I think the WEIRD category is fairly accurate for me, but it's interesting to consider some of the "no harm" scenarios that he put forward.

I don't think I'd want to say that sex with a dead chicken is morally wrong, but would I want to associate with someone who does this? Not really. Perhaps because it signals other potential deviant behaviors?



Tue Jul 31, 2012 8:21 pm
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Post Re: What Is Your Moral Matrix?
Dexter wrote:
I think the WEIRD category is fairly accurate for me, but it's interesting to consider some of the "no harm" scenarios that he put forward.

I don't think I'd want to say that sex with a dead chicken is morally wrong, but would I want to associate with someone who does this? Not really. Perhaps because it signals other potential deviant behaviors?

Haidt's point might be that we can't call the the sex-with-dead-chicken act wrong because we only see issues of care and fairness as part of a valid moral universe. He says that when we give such scenarios to non-WEIRD people, they look at us as though we're nuts--"why would you even even have to ask if that's wrong."



Last edited by DWill on Wed Aug 01, 2012 6:23 am, edited 1 time in total.



Wed Aug 01, 2012 6:22 am
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Post Re: What Is Your Moral Matrix?
Dexter wrote:
I think the WEIRD category is fairly accurate for me, but it's interesting to consider some of the "no harm" scenarios that he put forward.

I don't think I'd want to say that sex with a dead chicken is morally wrong, but would I want to associate with someone who does this? Not really. Perhaps because it signals other potential deviant behaviors?


My thoughts exactly.



Wed Aug 01, 2012 6:22 pm
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Post Re: What Is Your Moral Matrix?
Dexter wrote:
I don't think I'd want to say that sex with a dead chicken is morally wrong, but would I want to associate with someone who does this? Not really. Perhaps because it signals other potential deviant behaviors?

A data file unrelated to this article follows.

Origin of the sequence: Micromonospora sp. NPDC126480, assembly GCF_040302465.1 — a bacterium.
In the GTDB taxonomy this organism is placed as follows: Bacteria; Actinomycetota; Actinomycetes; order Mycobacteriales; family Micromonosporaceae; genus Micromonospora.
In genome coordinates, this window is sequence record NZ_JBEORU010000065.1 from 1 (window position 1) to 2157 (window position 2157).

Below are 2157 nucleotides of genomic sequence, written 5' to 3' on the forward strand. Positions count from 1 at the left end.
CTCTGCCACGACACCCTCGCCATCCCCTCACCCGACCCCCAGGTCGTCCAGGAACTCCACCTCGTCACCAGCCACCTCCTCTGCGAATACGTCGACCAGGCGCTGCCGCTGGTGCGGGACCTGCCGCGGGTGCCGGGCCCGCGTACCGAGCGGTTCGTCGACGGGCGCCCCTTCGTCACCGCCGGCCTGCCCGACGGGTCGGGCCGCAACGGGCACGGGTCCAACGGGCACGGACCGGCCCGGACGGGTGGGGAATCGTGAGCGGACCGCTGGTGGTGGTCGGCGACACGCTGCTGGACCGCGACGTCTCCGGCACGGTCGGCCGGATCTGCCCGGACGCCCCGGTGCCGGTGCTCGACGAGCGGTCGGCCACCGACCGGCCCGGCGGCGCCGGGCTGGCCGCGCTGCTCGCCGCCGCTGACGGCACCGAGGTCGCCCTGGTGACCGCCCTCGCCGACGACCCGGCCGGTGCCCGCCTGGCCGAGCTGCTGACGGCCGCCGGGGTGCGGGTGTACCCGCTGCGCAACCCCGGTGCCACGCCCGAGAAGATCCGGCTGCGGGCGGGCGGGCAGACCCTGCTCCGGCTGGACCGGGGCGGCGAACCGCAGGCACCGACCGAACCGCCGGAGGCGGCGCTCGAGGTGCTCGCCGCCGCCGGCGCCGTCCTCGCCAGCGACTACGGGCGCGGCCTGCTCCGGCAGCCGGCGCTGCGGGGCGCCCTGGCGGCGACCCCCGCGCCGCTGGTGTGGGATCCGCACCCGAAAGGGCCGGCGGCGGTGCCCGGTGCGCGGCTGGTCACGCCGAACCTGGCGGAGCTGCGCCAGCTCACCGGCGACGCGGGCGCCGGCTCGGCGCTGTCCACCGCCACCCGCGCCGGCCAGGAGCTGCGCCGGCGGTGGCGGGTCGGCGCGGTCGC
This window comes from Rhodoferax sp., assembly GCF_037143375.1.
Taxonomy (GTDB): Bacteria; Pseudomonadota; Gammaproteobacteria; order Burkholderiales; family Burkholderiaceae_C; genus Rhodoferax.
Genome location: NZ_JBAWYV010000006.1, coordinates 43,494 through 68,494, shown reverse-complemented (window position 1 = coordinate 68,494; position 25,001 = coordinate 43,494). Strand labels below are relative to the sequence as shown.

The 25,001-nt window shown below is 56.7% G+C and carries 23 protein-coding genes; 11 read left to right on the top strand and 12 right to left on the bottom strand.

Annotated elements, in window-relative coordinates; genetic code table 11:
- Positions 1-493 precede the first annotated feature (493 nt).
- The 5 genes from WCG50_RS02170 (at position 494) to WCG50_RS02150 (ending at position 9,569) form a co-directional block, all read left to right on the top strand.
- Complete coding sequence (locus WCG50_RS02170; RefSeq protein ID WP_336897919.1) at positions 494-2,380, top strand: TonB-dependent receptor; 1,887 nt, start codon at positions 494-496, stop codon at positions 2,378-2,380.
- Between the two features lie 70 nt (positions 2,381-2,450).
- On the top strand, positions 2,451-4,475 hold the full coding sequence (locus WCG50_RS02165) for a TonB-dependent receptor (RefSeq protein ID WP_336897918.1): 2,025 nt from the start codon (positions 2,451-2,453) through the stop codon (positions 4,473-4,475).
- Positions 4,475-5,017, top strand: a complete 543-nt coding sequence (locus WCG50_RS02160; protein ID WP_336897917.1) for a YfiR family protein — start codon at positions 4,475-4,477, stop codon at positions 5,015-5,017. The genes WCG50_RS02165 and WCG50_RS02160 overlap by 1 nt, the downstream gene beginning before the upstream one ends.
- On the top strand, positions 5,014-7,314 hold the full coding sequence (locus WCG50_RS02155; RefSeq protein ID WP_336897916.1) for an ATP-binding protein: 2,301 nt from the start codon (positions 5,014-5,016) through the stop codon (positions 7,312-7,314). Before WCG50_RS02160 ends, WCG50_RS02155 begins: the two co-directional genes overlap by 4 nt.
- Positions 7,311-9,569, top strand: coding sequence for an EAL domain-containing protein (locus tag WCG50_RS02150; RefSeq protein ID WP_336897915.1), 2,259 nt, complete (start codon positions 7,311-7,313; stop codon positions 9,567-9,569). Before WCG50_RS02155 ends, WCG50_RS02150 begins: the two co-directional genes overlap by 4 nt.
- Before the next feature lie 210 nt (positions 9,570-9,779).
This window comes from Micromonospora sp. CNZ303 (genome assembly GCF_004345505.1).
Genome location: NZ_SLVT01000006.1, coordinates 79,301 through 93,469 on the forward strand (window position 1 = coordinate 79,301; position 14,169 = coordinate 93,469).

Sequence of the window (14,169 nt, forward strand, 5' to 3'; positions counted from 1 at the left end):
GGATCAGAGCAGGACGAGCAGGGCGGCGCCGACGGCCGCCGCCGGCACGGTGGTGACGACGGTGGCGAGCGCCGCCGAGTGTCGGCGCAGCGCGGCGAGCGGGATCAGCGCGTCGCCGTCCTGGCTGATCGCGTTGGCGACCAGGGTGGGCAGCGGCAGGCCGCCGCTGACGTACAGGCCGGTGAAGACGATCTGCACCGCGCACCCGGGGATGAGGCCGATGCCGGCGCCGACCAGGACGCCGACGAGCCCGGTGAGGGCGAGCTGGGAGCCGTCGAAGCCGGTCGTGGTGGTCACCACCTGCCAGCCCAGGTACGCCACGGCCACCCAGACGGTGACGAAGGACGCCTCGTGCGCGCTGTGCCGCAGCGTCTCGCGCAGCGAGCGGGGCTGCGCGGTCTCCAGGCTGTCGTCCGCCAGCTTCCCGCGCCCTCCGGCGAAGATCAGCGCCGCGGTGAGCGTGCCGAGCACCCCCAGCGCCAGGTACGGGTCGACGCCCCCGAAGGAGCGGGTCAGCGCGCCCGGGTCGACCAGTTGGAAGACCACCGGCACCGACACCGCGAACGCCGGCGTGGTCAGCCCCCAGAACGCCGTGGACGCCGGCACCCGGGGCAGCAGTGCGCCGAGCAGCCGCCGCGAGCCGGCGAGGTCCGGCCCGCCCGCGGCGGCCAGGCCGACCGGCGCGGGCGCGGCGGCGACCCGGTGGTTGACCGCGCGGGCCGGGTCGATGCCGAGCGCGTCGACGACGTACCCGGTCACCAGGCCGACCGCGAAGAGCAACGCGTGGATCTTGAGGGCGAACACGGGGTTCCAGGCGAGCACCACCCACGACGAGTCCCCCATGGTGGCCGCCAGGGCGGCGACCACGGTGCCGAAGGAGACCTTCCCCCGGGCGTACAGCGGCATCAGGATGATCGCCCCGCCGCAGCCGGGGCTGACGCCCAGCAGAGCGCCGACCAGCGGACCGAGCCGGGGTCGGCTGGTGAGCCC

I agreed with you when I read this a few days ago Dexter, but now I think the reasoning needs to be expanded a bit. Well, I still agree, but there's something missing.

What do you mean "deviant"? That the person deviates from the norm? What about a person who eats maggots? Are they deviant also? Sex with a dead chicken is disgusting, but the flag it raises for me is sort of nebulous. I'm not sure how to put it into words any better than you have.

It's as though the person is able to "override" what should be a natural inhibition. We could say that this is an amoral act, but that's sort of cutting nature at the knees. There is something about overriding inhibitions that relates to morality.

Another example could be an empathetic inhibition, where you refrain from hurting someone because you "feel their pain". The inhibition is a mechanism central to morality.

I'm going to leave this thought dangling here.


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Wed Aug 01, 2012 7:43 pm
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Post Re: What Is Your Moral Matrix?
Interbane wrote:
I agreed with you when I read this a few days ago Dexter, but now I think the reasoning needs to be expanded a bit. Well, I still agree, but there's something missing.

What do you mean "deviant"? That the person deviates from the norm? What about a person who eats maggots? Are they deviant also? Sex with a dead chicken is disgusting, but the flag it raises for me is sort of nebulous. I'm not sure how to put it into words any better than you have.


I think you're quite right to be unable to pin it down completely, that is part of Haidt's point about all this. It's a good read if you haven't done so. As for "deviant" that is obviously fuzzy, I certainly don't want to imply that anything outside the norm is unacceptable. If you were to read the average person's thoughts, for example, I suspect you'd often find some very scary stuff. Imagine if you had the technology to do that -- I'm kind of glad I won't be alive for it (maybe).